We spent a day pier fishing at Mt. Pleasant Waterfront Park recently. We noticed a man that tirelessly worked the pier up and down with this rods. Each time he passed by us he was expectantly optimistic that the ~tide would change~ any second. But hours into in, he had only caught a few tiny pin fish. "They are going to start biting anytime," he excitedly told my hubby Don. Don asked "What time did you get here today?" he replied, "8:00 a.m."
At 4 p.m. we started pulling our rods in. Another fisherman walks up casting his line just feet away from the gentleman who had been there all day. Almost immediately, he pulls up a big flounder, minutes later he hooks a nice Red Drum.
Is it skill? Is it luck? Is it a numbers game, a wait out, a fluke, a test? "What about the person that comes and needs to catch their dinner and they don't catch it?" I ask Don. He looks at me wryly, without replying but implying "You're in Mt. Pleasant, not a third world country."
Similarities, we all want to outsmart the fish and we are willing to spend an 8 hour day, bucket of minnows and several canisters of shrimp to do it. Whatever it is, I have the patience of Job doing it. I have fished until I got bedspin drunk at night after closing my eyes. The stirring waters and cork still bobbed behind my eyelids.
There was a time that Don didn't like to go lake fishing with me. I could literally stay on the bank all day long feeding pinfish. On one such day, he sauntered over after several hours to peer into my redworm container. He dug a finger through to find that I was down to my last 3 worms. Contented with his find, he walked back to the grassy bank, stretched out and lounged, confident the end was near. I smiled, pulled out my knife and cut the worms into three pieces. Now I have 9 and another hour of fishing.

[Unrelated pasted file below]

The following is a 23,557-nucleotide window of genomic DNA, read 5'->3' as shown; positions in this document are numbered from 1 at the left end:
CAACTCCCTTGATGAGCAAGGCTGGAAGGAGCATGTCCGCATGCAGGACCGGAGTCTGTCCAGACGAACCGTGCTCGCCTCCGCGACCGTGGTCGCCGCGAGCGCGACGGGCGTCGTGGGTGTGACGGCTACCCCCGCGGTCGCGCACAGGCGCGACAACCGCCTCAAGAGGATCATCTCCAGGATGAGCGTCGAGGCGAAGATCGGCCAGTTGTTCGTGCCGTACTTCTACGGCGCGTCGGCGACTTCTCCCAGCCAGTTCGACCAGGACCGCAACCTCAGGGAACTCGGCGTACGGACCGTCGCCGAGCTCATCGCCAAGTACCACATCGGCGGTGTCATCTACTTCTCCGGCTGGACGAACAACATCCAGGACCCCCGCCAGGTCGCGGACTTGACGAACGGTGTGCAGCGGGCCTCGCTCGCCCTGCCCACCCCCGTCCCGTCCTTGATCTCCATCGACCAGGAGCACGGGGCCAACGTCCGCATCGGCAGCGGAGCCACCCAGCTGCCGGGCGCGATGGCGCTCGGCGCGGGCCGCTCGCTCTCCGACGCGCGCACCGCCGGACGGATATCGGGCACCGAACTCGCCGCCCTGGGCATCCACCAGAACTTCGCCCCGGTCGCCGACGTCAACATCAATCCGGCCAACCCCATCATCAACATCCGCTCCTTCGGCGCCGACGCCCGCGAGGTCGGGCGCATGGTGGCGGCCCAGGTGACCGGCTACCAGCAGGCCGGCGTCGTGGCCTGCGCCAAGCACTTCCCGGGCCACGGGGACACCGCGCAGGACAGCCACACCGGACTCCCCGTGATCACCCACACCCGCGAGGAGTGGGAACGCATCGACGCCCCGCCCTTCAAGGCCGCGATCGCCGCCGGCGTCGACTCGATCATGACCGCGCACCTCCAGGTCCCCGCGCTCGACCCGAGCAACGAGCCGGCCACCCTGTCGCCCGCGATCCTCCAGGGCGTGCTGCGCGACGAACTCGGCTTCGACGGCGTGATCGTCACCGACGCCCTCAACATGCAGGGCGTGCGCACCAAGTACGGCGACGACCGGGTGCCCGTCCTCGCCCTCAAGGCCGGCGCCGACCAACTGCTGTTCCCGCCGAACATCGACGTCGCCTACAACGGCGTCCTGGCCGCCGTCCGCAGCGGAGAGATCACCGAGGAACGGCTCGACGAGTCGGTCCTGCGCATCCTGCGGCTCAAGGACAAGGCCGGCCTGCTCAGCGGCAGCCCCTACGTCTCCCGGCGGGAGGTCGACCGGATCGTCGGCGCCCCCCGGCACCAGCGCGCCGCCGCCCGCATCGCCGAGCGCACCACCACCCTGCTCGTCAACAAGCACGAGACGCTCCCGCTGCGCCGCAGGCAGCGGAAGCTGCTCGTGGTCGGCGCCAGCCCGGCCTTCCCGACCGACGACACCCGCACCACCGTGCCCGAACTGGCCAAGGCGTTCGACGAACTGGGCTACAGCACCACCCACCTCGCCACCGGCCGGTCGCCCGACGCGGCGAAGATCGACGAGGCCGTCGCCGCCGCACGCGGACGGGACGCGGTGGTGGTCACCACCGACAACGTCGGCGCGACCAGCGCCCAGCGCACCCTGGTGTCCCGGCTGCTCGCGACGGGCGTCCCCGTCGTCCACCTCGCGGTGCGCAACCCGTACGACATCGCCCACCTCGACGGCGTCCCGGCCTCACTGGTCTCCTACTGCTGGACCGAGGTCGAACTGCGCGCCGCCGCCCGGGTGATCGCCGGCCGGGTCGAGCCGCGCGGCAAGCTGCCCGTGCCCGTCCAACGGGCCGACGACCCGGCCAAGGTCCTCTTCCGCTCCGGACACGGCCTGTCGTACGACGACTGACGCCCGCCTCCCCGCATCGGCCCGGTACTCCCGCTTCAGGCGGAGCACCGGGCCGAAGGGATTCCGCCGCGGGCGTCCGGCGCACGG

I'm not an adept angler, I just love to fish. I do everything wrong. I jiggle my line, I talk the whole time and I'll hook myself and you too if you are near. Also, at the end of the day I do what is called stupid fishing. I thread worms halfway up the line, sometimes put a shrimp and a minnow together on the hook and I've used plastic lures soaked in shrimp juice. Once when I wasn't ready to leave yet but sadly out of bait, I threaded macaronni from my packed lunch onto the hook.
I like cork fishing. And dont' understand why it isn't done in the ocean. One summer we took a trip to Sea Level, NC near the outer banks. We were staying at the Sea Level Inn. I could hardly wait to get my Zebco 33 with yellow and orange cork in the water. Don told me several times "That's not the right set up for the ocean." He was right...... and wrong. I am on the hotel' s fishing dock before check in. My line wasn't in the water ten minutes when it whizzed out, I had something big on it! It jumped and splashed and we realized I had a beautiful Red Drum behind that cork. Don jumped in the water to help me get it up. The restaurant at Sea Level said that is was one of the nicest Drums they had seen caught there. The chef took it into the kitchen and they cooked it for us for our dinner. Delish.
Our most recent fishing trip, Shem Creek Pier. Just glorious. Sailboats ease by the dock, they want to catch a breeze and so do I. Beautiful Hobie fishing kayaks ease beneath me idly trolling their lines while the lady fishing beside us has a fish so big on her rod that the line snapped. Dolphins ease through the creek to the delight of the boaters as two Manatee come to the edge of the marsh to feed to the delight of the pier fishers. Family pets sit at the helms of the boats while other pets stroll the pier with their owners, some lick our salty legs as they pass.
The ocean, the creeks, the marshes. Pleasures are enumerable, unpredictable and unpredjudiced. We pull in our lines, pack our rods and head down the pier. There's nothing in our cooler for dinner, no worries we say as we pull into Mt. Pleasant Seafood....Fresh Flounder!!